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Spinning And Weaving New Uses For Nanotubes

Carbon nanotubes (CNTs) have long held great promise as building blocks for next-generation materials and electronic devices. Lighter and stronger than steel, CNTs can also conduct electricity well. But efforts to combine them into usable structures haven't yielded much success to date. In the Aug. 19 issue of Science, however, scientists in Texas and Australia outline a new method to spin CNTs into thin sheets.

To make the sheets, trillions of individual CNTs -- chemically grown in forest-like clumps -- are teased together to create larger ropes, which in turn are merged into fabric strips. The resulting ultralight material -- an acre's worth would weigh as little as 4 oz. -- has potential uses in everything from space sails to light-emitting displays, and artificial muscles to transparent radio antennas, says Ray H. Baughman, the University of Texas at Dallas nanotechnologist who led the project. Prototype products using the fabric, he adds, could be available in 2006.

People with heart failure often suffer from the blues. Now scientists may have proof that it's not just the energy-sapping symptoms of their disease that makes heart patients feel down. On Aug. 19 researchers at the University of California at Los Angeles published a study linking heart disease to a form of brain damage that can cause depression.

MRI scans taken of patients with heart failure revealed tissue loss in the part of the brain that regulates the autonomic nervous system. That's the same region of the brain that exhibits changes in patients suffering from depression. The researchers, who published their findings in the Journal of Cardiac Failure, believe the brain damage also impedes blood-pressure regulation, making it uncomfortable for heart patients to exercise -- a key part of their recovery.

The findings may inspire drugmakers to search for heart-disease remedies able to cross the blood-brain barrier and prevent tissue injury. "Neuroprotection is the magic key," says Ronald M. Harper, professor of neurobiology at UCLA.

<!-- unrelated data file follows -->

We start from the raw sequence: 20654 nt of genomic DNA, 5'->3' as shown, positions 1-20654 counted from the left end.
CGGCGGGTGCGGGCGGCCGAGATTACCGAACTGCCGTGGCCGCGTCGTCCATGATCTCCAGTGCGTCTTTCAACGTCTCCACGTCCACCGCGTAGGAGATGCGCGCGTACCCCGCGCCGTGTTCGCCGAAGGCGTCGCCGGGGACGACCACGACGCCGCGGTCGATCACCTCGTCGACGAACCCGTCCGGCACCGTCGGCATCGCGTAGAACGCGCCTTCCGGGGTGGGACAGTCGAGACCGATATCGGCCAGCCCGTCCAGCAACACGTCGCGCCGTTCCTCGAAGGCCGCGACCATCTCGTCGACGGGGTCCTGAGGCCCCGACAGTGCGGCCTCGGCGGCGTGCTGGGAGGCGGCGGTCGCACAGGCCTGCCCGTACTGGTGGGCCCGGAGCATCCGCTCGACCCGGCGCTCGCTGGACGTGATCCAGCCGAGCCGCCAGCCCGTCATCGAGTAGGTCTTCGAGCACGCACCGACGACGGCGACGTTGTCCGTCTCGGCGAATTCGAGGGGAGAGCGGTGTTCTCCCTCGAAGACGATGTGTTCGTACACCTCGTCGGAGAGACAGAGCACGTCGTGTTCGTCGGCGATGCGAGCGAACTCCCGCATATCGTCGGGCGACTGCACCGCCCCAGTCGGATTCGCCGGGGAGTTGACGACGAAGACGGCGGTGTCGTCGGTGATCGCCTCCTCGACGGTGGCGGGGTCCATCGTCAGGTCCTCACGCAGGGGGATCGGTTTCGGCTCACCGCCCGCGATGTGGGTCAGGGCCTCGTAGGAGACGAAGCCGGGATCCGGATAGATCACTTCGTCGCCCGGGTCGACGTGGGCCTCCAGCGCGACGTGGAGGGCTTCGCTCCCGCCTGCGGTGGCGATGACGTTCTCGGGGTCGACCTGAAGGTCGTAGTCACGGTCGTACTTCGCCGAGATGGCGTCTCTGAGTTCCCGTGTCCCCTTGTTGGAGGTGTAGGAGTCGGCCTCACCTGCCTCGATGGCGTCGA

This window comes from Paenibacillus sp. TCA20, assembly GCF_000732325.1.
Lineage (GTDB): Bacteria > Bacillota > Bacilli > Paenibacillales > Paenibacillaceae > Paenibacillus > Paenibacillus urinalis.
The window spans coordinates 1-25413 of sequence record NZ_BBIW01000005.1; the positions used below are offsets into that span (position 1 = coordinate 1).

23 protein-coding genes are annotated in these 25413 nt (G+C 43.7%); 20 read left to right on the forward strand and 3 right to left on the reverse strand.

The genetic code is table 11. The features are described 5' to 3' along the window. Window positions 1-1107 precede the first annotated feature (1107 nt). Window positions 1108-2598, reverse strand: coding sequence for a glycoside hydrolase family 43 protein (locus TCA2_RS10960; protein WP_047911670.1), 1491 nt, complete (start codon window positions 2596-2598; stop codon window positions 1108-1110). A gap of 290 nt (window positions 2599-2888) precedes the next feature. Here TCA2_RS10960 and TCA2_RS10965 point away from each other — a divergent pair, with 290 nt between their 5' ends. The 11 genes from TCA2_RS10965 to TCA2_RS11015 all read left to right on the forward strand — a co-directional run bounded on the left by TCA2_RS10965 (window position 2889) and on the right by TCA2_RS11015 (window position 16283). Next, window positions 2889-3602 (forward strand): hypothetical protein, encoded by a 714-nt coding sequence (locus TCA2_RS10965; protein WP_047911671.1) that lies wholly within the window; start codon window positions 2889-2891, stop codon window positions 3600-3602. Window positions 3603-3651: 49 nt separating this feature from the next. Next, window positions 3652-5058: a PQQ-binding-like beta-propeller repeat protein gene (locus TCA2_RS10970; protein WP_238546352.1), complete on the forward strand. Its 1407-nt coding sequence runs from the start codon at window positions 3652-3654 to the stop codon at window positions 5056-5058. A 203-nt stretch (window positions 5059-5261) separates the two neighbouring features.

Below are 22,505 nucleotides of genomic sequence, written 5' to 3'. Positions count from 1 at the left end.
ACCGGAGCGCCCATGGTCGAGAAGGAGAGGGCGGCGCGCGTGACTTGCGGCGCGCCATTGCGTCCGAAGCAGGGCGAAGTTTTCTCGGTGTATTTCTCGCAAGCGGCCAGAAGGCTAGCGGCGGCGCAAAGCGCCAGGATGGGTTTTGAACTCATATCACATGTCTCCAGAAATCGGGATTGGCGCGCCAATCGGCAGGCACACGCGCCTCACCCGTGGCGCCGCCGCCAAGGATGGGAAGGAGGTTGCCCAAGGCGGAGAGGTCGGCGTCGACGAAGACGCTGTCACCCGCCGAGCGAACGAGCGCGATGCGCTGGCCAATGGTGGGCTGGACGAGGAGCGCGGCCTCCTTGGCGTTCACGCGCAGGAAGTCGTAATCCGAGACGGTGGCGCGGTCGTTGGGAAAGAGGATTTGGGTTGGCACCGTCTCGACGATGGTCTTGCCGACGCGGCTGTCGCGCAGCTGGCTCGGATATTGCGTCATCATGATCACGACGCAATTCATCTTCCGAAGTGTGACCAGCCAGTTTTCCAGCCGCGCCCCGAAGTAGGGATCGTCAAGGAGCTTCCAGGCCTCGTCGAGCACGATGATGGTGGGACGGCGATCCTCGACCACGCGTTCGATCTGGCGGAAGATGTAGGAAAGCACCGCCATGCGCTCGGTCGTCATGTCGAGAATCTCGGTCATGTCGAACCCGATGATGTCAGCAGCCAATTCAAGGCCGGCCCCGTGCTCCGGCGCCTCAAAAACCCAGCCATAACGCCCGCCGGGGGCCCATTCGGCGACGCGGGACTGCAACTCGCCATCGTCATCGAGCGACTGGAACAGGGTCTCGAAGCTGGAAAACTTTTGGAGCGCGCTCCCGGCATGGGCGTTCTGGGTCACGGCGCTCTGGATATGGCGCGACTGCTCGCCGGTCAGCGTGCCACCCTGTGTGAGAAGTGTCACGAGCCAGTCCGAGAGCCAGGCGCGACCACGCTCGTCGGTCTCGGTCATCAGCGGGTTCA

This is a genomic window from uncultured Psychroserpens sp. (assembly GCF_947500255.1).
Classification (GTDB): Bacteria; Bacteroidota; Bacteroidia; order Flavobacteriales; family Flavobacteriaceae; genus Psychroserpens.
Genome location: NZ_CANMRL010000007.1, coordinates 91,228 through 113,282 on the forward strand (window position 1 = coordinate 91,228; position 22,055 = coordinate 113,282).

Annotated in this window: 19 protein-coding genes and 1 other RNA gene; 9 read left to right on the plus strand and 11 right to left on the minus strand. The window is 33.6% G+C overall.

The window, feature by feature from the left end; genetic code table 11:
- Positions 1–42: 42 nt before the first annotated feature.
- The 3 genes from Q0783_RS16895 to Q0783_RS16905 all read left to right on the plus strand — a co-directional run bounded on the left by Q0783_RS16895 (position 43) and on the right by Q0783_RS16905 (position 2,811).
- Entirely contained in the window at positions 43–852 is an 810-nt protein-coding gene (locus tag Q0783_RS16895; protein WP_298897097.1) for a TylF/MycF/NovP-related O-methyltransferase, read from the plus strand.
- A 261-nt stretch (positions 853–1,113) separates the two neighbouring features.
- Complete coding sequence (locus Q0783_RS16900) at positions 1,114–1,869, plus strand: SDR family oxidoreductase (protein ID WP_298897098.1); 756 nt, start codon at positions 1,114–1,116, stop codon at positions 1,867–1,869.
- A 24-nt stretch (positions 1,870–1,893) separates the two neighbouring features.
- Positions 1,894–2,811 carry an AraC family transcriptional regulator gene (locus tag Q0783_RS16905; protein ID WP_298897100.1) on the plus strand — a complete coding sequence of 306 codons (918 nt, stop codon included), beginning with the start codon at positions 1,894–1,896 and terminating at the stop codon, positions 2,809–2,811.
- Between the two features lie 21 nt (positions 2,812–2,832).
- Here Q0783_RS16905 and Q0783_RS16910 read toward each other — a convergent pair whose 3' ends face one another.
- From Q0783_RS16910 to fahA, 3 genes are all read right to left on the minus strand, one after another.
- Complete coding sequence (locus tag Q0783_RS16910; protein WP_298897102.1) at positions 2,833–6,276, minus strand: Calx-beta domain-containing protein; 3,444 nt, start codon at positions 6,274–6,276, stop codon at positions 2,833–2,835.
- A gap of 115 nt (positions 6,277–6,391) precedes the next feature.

Humans have been exploiting the power of urine for centuries. The Romans brushed their teeth with it. Other cultures, such as the ancient Chinese, drank it to purify the body of all manner of ills. Now scientists in Singapore have devised a pee-powered battery to run tiny, portable test-kits for diseases such as diabetes.

The kits work thanks to a tiny chip made of copper, magnesium, and paper laced with copper chloride. A drop of urine on the credit-card-sized device starts a chemical reaction that causes a tiny electrical current -- enough to test the sample for diseases.

Dr. Ki Bang Lee, who led the research at Singapore's Institute of Bioengineering & Nanotechnology, is now working on chips powered by other bodily fluids. Lee figures cheap, disposable tests could help patients in underdeveloped countries to monitor their own minor health conditions. He also believes his invention could run a range of gizmos, including a saliva-powered emergency cell-phone. One lick may provide enough juice to make that vital call.

-- Environmentalists have long believed the most serious effects of global warming would be felt at high latitudes, where melting ice caps have already set off alarms. But now, University of Washington scientists believe the tropics may be in even more peril. In a study presented on Aug. 19, the researchers found that organisms in the steamy tropics have little tolerance for even tiny temperature shifts. That's because they haven't experienced normal seasonal swings allowing creatures in places such as Alaska to adapt to temperature changes. The research could shed light on which organisms are in danger of extinction.

-- A study released on Aug. 9 shows that some ecosystems cannot absorb as much carbon as scientists once believed they could. Jeffrey Dukes, a biologist at the University of Massachusetts, led a study exposing grasslands in California to excess CO2 and other global-warming conditions. The grasslands did not store much of the excess. Dukes hopes to study other ecosystems to better understand why some don't act as a buffer against global warming.

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